A commission of secretaries and sub-secretaries of state on Wednesday drafted amendments to the controversial Citizens Safety Law, pulling back on some of the fines proposed in the original draft bill. The proposals caused a swift response from social groups protesting against what they dubbed the government's "anti-protest law."
Chief among the tweaks made to the bill was downgrading to "serious" the offense of participating in a protest in front of Congress, the Senate or regional assemblies that has not received prior authorization. In the first draft, this was considered a "very serious" infraction and carried a fine of up to 600,000 euros. The offense of insulting or threatening a police officer was also reduced from "serious" to "light."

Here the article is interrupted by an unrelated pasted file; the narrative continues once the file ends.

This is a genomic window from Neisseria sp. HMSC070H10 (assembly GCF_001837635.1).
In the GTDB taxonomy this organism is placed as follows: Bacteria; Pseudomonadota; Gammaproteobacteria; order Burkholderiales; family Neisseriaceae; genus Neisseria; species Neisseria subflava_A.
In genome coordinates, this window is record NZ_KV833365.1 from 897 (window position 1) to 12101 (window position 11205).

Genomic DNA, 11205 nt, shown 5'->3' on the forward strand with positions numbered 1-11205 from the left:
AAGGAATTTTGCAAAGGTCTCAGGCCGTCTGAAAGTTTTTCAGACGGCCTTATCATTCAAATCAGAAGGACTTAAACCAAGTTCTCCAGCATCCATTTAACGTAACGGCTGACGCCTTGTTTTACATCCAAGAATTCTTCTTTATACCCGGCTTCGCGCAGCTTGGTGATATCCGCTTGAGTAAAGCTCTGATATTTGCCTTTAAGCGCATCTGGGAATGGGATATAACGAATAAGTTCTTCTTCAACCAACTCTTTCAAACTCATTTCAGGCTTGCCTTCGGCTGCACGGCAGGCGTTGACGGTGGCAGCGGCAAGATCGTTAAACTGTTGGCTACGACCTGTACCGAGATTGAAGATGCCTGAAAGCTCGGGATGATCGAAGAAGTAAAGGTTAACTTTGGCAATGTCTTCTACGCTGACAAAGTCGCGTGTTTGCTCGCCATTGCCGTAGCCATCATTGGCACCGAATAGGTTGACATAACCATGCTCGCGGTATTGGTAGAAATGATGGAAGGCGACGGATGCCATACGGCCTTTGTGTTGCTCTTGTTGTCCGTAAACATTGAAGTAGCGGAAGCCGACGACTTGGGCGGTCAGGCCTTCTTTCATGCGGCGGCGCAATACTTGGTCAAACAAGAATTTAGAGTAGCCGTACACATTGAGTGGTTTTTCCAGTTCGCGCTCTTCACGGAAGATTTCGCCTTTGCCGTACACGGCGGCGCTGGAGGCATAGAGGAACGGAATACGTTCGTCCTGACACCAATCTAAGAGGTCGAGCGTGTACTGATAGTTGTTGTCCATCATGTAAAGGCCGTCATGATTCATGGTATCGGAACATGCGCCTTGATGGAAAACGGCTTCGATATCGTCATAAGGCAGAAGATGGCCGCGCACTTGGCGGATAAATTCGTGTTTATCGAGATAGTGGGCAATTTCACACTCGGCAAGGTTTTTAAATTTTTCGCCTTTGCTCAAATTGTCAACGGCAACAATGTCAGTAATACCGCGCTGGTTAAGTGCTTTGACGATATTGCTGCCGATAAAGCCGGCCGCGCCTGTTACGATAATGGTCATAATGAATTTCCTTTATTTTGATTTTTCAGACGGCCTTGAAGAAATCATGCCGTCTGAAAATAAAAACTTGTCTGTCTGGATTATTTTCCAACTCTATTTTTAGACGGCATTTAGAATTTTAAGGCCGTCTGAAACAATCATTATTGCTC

Interior Minister Jorge Fernández Díaz is expected to present the draft at the regular Cabinet meeting on Friday for approval. It will then be debated on the floor of the lower house.
Opposition parties, legal bodies and social groups railed against the law when it was first aired last week, and on Tuesday Fernández said the draft was "open to all suggestions" from the judiciary. The text still maintains fines of between 30,001 and 600,000 euros for serious offenses, as its 1992 predecessor did.
Among these are holding protests at key infrastructure points such as airports or power plants, threatening public safety at public events and a new addition, shining lasers into the eyes of pilots and rail and bus drivers.
In the list of serious offenses, which carry fines of between 1,001 and 30,000 euros, are prostitution near schools, cultivating or transporting drugs, concealing one's face during public disturbances and climbing public buildings to protest.